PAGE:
Grace’s Notebook: My Bioanalyzer and Sam’s RNA Clean-up Kit and RNeasy Plus Mini Kit results

Today I ran the Bioanalyzer on the samples Sam isolated RNA from months ago using RNAzol RT as well as some of the RNA isolated from samples that I have done. The results were not good – no dye showed up, so maybe I did it wrong. TBD. Also, Sam used a kit to clean up the RNA that I have isolated and then ran Qubit and Nanodrop1000, as well as used RNeasy Plus Mini Kit to isolate RNA from untouched hemolymph samples. Low concentrations of RNA, but at least there is RNA. The results from the RNeasy Plus Mini Kit isolations are clean and the RNA on Qubit and Nanodrop1000 are good.

Bioanalyzer (GitHub Issue #328)

Used RNA Pico Chip. I ran the three samples that Sam isolated RNA from in November 2017. I also ran the following 8 samples from what I previously isolated RNA from:

I loaded the RNA pico chip according to the protocol. Vortex the chip (first time through, it didn’t click in to the tension bar very well and popped out. I ran it anyway, but this error popped up:)

Use 2100 Expert software on the desktop.

Assay selection: RNA –> Eukaryote Total RNA Pico series II
Save –> Custom –> Desktop\data\RobertsLab
After the chip is loaded, name the samples






Results aren’t great. Sam noted that:
A couple of things: No marker is showing up in any of the wells. Expect a tall, narrow, defined peak at ~20 - 23 seconds. These have not been DNased, so it may not be surprising that these look crazy?

Sam Cleans up Tanner Crab RNA (GitHub Issue #330)

Link to his notebook post: here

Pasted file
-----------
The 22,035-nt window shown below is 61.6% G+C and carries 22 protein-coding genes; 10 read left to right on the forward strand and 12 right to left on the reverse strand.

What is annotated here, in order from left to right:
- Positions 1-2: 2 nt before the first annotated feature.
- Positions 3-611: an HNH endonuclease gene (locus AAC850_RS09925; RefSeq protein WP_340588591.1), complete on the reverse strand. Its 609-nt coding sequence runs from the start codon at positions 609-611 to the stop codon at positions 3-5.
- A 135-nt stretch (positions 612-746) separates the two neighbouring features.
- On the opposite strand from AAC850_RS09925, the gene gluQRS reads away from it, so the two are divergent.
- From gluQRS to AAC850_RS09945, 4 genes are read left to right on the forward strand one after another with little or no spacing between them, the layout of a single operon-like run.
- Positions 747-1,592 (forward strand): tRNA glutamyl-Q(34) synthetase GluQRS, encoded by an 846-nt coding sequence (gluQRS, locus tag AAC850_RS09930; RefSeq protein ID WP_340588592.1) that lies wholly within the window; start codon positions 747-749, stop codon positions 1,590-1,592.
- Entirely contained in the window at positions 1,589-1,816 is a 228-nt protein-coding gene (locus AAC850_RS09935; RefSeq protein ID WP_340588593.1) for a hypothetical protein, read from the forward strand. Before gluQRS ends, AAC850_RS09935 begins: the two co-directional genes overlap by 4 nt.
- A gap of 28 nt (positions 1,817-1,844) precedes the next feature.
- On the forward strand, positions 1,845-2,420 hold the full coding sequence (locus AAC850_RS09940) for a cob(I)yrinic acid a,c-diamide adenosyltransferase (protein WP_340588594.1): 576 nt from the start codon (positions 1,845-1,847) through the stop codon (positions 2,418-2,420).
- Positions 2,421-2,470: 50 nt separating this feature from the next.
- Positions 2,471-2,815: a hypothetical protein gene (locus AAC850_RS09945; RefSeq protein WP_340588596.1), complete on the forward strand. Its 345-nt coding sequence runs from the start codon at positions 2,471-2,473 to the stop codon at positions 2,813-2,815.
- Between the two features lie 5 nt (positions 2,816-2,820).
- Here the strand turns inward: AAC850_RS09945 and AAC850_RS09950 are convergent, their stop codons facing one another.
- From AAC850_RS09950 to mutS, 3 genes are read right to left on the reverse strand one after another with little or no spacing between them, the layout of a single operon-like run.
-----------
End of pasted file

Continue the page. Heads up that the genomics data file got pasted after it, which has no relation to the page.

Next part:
Essential results:

  • All concentrations were too low for detection via NanoDrop.
  • Qubit quantification indicate yields ranging from ~25ng to ~192.5ng.
  • New Qubit results are much lower (except for tubes 409 and 355)

    Here’s how his new cleaned results compare to my previous Qubit results:

    My previous results (column highlighted in pink compares to the blue highlighted column in Sam’s Qubit results:)

Sam’s results

Sam isolates RNA from hemolymph samples using RNeasy Plus Mini Kit (GitHub Issue #327)

Link to his notebook post: here

I gave Sam four samples from Day 26 (samples were taken in triplicates) from the following crabs:
451 (infected, cold, immature)
478 (infected, ambient, immature)
506 (uninfected, ambient, immature)
432 (uninfected, cold, mature)

Essential results:

  • NanoDrop results look good (purity is good)
  • Qubit yields are decent (range from ~37ng to ~350ng)

Sam notes that the important thing is that this procedure produced clean RNA, which renders the Qubit results believable. He thinks the RNAzol RT isolations I did had too much contamination carried over causing incorrect Qubit measurements.

I’m not sure if that means I wasn’t careful enough with not carrying contamination between samples or if RNAzol RT didn’t work well with the salts and other junk in the crab hemolymph…

Regardless, we’ll try using TriReagent out as soon as some arrives and ponder the idea of getting some kind of isolation kit (Sam’s suggestion).

from Grace’s Lab Notebook

Laura’s Notebook: August 2018 goals